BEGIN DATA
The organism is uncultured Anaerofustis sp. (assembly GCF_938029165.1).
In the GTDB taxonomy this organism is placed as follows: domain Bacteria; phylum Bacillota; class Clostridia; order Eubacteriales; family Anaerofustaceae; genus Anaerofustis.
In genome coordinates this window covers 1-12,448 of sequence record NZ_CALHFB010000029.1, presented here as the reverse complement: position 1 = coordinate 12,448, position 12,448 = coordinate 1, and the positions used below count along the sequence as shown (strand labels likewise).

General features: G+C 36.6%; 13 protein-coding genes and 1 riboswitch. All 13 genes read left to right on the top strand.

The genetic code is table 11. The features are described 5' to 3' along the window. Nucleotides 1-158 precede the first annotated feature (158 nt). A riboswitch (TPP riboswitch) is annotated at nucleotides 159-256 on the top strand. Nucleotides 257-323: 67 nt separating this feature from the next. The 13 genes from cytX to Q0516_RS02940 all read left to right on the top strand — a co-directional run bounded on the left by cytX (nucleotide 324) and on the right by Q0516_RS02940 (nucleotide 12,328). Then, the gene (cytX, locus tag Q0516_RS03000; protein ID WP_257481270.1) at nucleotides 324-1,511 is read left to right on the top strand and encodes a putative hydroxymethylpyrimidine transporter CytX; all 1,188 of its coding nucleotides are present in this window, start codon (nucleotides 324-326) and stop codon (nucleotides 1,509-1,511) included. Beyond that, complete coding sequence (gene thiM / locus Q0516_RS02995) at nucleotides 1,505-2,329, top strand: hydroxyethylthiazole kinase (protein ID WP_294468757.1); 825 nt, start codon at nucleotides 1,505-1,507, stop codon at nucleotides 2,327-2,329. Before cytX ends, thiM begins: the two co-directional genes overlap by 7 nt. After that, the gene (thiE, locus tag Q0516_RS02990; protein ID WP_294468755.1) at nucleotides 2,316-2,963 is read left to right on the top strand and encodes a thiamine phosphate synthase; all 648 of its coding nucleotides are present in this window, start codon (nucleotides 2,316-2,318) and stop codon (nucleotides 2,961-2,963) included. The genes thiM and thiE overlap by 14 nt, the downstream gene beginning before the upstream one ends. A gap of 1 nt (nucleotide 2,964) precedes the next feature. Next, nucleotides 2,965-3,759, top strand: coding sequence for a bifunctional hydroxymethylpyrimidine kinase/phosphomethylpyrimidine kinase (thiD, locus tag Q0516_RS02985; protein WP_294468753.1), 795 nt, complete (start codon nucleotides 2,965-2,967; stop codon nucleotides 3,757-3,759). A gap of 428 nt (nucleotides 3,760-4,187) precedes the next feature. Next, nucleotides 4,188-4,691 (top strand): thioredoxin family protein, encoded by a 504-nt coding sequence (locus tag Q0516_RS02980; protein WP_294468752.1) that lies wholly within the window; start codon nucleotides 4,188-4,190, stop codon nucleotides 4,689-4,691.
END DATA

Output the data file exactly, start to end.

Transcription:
The organism is uncultured Anaerofustis sp. (assembly GCF_938029165.1).
In the GTDB taxonomy this organism is placed as follows: domain Bacteria; phylum Bacillota; class Clostridia; order Eubacteriales; family Anaerofustaceae; genus Anaerofustis.
In genome coordinates this window covers 1-12,448 of sequence record NZ_CALHFB010000029.1, presented here as the reverse complement: position 1 = coordinate 12,448, position 12,448 = coordinate 1, and the positions used below count along the sequence as shown (strand labels likewise).

General features: G+C 36.6%; 13 protein-coding genes and 1 riboswitch. All 13 genes read left to right on the top strand.

The genetic code is table 11. The features are described 5' to 3' along the window. Nucleotides 1-158 precede the first annotated feature (158 nt). A riboswitch (TPP riboswitch) is annotated at nucleotides 159-256 on the top strand. Nucleotides 257-323: 67 nt separating this feature from the next. The 13 genes from cytX to Q0516_RS02940 all read left to right on the top strand — a co-directional run bounded on the left by cytX (nucleotide 324) and on the right by Q0516_RS02940 (nucleotide 12,328). Then, the gene (cytX, locus tag Q0516_RS03000; protein ID WP_257481270.1) at nucleotides 324-1,511 is read left to right on the top strand and encodes a putative hydroxymethylpyrimidine transporter CytX; all 1,188 of its coding nucleotides are present in this window, start codon (nucleotides 324-326) and stop codon (nucleotides 1,509-1,511) included. Beyond that, complete coding sequence (gene thiM / locus Q0516_RS02995) at nucleotides 1,505-2,329, top strand: hydroxyethylthiazole kinase (protein ID WP_294468757.1); 825 nt, start codon at nucleotides 1,505-1,507, stop codon at nucleotides 2,327-2,329. Before cytX ends, thiM begins: the two co-directional genes overlap by 7 nt. After that, the gene (thiE, locus tag Q0516_RS02990; protein ID WP_294468755.1) at nucleotides 2,316-2,963 is read left to right on the top strand and encodes a thiamine phosphate synthase; all 648 of its coding nucleotides are present in this window, start codon (nucleotides 2,316-2,318) and stop codon (nucleotides 2,961-2,963) included. The genes thiM and thiE overlap by 14 nt, the downstream gene beginning before the upstream one ends. A gap of 1 nt (nucleotide 2,964) precedes the next feature. Next, nucleotides 2,965-3,759, top strand: coding sequence for a bifunctional hydroxymethylpyrimidine kinase/phosphomethylpyrimidine kinase (thiD, locus tag Q0516_RS02985; protein WP_294468753.1), 795 nt, complete (start codon nucleotides 2,965-2,967; stop codon nucleotides 3,757-3,759). A gap of 428 nt (nucleotides 3,760-4,187) precedes the next feature. Next, nucleotides 4,188-4,691 (top strand): thioredoxin family protein, encoded by a 504-nt coding sequence (locus tag Q0516_RS02980; protein WP_294468752.1) that lies wholly within the window; start codon nucleotides 4,188-4,190, stop codon nucleotides 4,689-4,691.